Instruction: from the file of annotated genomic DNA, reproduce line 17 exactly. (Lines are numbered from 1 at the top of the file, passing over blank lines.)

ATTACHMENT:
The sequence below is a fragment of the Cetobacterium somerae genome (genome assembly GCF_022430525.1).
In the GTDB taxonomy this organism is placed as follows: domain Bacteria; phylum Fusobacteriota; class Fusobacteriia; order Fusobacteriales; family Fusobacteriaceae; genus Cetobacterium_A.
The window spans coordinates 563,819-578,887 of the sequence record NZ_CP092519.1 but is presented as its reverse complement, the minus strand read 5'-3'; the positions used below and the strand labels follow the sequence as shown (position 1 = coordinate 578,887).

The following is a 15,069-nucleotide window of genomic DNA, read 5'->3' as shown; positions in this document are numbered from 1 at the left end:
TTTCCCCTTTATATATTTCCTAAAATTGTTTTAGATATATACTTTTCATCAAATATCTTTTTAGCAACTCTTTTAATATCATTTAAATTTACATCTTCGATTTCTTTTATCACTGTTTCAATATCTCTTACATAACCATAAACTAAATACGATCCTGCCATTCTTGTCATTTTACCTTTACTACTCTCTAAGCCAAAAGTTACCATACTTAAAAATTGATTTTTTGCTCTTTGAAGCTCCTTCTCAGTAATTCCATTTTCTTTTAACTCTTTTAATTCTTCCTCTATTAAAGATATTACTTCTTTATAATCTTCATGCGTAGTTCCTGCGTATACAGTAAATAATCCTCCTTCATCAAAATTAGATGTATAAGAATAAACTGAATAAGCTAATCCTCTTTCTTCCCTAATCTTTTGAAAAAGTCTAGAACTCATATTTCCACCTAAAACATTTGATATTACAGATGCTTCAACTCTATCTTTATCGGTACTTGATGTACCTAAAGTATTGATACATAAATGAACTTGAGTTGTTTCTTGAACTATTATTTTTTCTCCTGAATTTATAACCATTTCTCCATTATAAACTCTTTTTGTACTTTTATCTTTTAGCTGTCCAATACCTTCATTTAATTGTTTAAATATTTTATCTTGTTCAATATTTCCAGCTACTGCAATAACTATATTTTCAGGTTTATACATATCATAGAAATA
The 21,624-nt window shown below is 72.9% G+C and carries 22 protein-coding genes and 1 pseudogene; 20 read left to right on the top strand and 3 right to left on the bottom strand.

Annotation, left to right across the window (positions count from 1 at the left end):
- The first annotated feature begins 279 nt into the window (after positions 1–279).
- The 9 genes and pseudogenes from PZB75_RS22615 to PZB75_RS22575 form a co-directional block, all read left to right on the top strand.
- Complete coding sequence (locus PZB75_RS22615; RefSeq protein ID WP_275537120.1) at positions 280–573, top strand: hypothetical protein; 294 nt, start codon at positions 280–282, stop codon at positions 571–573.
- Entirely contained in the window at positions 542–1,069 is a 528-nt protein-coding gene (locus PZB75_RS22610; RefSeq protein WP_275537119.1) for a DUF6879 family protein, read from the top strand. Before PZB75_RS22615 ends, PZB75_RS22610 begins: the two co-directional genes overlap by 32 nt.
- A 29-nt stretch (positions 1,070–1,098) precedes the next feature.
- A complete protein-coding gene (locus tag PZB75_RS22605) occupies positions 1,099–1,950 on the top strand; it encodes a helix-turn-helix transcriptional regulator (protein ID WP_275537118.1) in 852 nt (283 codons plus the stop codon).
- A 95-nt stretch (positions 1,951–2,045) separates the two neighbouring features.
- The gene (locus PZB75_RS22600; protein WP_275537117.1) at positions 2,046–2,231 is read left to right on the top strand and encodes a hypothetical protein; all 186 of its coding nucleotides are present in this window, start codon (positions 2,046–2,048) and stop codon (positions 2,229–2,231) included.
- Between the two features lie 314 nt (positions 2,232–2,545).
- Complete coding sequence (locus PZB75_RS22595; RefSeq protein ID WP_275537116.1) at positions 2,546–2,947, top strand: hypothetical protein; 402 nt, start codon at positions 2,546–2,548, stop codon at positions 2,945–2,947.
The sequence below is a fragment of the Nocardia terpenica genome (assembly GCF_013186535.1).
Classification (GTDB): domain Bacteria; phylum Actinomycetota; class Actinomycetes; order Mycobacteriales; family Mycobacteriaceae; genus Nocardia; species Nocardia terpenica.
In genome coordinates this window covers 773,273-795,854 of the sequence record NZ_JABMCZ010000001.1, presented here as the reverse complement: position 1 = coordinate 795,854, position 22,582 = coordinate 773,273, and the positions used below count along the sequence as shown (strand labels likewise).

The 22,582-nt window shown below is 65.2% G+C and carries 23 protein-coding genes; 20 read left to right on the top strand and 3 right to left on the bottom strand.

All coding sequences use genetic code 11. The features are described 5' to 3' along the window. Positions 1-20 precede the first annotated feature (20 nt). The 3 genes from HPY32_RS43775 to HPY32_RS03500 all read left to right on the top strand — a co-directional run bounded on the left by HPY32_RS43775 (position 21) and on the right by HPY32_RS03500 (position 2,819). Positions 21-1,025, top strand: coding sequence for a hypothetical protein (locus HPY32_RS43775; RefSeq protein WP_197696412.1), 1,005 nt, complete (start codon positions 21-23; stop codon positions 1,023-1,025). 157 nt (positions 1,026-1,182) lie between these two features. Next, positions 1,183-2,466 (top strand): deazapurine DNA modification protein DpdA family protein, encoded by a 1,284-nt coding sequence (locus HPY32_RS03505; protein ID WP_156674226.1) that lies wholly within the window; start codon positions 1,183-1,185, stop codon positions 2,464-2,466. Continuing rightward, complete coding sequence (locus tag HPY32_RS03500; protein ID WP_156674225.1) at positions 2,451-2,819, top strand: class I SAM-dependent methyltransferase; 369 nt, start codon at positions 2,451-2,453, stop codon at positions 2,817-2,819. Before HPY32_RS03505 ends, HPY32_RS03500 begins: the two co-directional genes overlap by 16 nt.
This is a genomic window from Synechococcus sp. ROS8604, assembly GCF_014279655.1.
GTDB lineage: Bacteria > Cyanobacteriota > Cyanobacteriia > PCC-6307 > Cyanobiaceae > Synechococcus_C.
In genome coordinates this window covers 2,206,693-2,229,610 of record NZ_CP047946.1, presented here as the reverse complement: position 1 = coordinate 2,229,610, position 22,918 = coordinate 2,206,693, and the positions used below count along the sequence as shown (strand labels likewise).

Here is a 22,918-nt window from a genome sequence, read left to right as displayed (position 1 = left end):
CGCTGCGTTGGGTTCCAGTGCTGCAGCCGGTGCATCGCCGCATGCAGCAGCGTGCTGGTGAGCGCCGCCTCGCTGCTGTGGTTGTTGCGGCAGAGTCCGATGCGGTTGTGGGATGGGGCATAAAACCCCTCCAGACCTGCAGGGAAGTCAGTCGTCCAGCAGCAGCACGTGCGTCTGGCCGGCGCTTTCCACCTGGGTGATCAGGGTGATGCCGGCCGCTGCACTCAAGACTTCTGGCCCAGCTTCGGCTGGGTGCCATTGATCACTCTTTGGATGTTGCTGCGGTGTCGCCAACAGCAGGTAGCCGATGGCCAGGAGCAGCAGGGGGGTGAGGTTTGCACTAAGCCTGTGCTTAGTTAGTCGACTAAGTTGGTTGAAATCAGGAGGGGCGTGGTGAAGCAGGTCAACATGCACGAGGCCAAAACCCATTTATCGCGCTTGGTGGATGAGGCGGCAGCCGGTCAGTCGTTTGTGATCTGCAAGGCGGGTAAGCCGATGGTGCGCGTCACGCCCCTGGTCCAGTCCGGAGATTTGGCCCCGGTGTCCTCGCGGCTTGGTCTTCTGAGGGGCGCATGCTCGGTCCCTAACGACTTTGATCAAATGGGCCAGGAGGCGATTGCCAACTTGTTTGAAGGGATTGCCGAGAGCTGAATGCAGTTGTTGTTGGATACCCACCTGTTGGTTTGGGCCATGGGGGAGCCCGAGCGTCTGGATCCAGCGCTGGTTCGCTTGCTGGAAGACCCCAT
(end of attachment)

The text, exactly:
- Complete coding sequence (locus PZB75_RS22595; RefSeq protein ID WP_275537116.1) at positions 2,546–2,947, top strand: hypothetical protein; 402 nt, start codon at positions 2,546–2,548, stop codon at positions 2,945–2,947.